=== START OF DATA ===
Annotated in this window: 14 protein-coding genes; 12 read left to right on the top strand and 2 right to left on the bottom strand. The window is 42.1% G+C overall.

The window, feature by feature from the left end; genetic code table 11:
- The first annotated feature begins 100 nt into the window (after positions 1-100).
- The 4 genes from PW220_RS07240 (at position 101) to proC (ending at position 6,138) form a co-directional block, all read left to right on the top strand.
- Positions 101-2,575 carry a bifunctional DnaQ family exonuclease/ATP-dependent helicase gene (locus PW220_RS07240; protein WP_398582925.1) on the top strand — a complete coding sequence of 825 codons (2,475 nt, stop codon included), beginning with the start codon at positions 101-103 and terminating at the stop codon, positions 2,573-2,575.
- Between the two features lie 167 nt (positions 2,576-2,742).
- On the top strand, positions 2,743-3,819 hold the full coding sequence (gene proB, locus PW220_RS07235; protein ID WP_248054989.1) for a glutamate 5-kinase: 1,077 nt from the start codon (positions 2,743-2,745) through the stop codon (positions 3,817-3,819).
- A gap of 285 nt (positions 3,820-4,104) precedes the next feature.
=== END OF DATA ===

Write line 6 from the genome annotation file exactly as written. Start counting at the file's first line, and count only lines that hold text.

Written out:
- Between the two features lie 167 nt (positions 2,576-2,742).